So far, the best thing to come out of the last two qualifiers for Italy was the debut of their new kits, meaning much needs to be changed by Gian Piero Ventura.
Calling up of certain figures who have been ostracised from the National Team is a must to revive this campaign including one certain charismatic individual who has rediscovered his best form of late in Ligue 1, Mario Balotelli.
It’s the 77th minute and Macedonia substitute Aleksandar Traikovski has just netted the equaliser, in a game that has more significance for the Azzurri than it does for their counterparts. The game ends 1-1 and both shock and disappointment ooze from a Nazionale that knows failure to win could almost certainly spell the end of attaining a World Cup play-off spot for Russia 2018. The plane ticket there is as crucial to the pride of the nation as any, with qualification a must.
Macedonia ranked 103rd by FIFA stunned Italy and coach Ventura and celebrated quite rightly. The 3-4-3 formation was used and, once again, it showed that the players found it difficult to implement the game plan effectively.
Fast forward to the final qualifying game of this World Cup campaign and Italy face Albania who will look to frustrate their opponents attempt to win and ensure at least a seeded position for the playoffs. Italy, once again, made it more difficult than was needed and Ventura inhibited his side by utilising the same formation in which Spain utter ripped the team apart in. Historically, Italy ends up making games like these hard on themselves but usually end up with the win. However, not quite as shambolic as this laboured performance ended up being.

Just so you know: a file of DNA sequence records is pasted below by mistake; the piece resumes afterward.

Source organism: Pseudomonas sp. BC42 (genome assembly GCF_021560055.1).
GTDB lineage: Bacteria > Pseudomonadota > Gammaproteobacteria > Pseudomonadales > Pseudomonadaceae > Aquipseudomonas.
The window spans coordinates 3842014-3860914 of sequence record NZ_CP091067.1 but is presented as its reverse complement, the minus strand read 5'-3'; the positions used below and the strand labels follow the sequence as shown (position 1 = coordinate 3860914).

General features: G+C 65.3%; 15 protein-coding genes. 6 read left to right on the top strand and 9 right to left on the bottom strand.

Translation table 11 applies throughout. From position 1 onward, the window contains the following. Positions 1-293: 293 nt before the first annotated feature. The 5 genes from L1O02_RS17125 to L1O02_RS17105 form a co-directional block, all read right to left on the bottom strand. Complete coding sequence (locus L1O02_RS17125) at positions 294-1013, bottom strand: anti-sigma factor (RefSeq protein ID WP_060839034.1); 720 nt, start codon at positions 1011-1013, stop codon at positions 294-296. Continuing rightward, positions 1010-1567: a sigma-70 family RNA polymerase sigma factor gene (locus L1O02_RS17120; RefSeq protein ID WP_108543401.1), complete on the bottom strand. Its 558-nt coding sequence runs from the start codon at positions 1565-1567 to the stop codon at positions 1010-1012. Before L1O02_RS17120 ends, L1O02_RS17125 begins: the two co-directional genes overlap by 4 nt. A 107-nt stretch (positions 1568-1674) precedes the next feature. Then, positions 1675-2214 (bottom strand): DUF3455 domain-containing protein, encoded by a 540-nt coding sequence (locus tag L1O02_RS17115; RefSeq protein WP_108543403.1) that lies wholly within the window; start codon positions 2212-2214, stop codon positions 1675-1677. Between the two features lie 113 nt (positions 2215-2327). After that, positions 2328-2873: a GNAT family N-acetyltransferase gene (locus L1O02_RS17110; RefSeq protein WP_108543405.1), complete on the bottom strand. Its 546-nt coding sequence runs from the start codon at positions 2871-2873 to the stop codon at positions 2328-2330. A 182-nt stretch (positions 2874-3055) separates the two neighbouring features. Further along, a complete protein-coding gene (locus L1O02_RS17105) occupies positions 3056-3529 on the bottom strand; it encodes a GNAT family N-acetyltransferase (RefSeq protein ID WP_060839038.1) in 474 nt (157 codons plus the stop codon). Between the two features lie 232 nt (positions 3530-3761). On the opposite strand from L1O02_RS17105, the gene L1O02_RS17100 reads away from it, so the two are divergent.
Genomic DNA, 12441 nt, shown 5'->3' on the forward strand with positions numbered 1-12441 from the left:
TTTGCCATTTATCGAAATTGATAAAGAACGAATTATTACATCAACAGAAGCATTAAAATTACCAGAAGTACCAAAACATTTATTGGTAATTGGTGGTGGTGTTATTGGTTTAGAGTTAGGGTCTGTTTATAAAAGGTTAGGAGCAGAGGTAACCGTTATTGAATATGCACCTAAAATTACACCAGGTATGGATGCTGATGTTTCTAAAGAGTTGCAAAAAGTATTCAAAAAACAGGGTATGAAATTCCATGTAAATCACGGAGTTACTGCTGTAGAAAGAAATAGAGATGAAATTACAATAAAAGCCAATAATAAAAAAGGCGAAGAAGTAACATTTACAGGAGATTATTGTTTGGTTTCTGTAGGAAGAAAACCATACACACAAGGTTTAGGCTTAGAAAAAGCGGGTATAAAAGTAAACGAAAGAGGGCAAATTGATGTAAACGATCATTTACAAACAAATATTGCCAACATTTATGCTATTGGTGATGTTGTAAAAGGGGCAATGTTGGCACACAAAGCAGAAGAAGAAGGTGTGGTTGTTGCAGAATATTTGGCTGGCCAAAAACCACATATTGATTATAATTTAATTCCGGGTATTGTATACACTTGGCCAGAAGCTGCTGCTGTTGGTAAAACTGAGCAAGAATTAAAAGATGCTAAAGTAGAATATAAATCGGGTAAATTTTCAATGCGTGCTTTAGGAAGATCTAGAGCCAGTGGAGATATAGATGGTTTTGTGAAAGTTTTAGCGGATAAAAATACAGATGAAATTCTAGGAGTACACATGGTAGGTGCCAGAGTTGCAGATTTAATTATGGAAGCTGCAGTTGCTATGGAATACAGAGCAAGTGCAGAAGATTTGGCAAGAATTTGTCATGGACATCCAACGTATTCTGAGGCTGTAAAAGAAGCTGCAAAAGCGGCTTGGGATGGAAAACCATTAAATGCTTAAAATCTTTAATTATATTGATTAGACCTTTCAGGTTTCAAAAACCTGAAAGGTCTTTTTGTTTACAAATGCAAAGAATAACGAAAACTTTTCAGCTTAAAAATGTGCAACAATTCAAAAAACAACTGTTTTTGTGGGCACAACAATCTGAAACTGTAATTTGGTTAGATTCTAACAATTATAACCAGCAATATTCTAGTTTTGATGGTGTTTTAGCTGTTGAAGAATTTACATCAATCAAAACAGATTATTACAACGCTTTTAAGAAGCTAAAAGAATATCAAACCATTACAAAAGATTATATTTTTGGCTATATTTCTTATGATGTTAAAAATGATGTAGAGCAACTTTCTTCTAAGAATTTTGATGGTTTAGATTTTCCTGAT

The 4-2-4 formation was implemented and, once again, Italy looked disjointed, confused and lacked cohesion to execute the coaches game plan. Ventura failed his squad and players again.
Italy would eventually win the game 1-0 but it seemed less than deserved and Ventura suffered more criticism from the media and public. Both pillars of Italian society pointed out what everyone can see bar Ventura: the formation simply does not work. Further, the players picked to replace key injured individuals simply could not perform to the standard needed. Yet, there were players left at home that certainly could; names such as Napoli’s Jorginho who the coach cannot fully articulate why he has not been recalled to the squad. His ability to dictate the game is unprecedented and fans are fearful he will eventually turn out for Brazil. Other names called up such as Eder and Manolo Gabbiadini have been out of form whereas players like Valencia’s Simone Zaza, who has hit six La Liga goals so far, has been ignored tot he shock of many.
This piece is not on the aforementioned players who rightly deserve to return to the Nazionale. One individual who once lead Italy to a brilliant win over Germany at Euro 2012 and lead the team to the final against Spain, is nowhere to be seen. Shockingly this same player, who previous to his current spell in France had struggled at Liverpool and AC Milan has been back to his brilliant, mercurial best.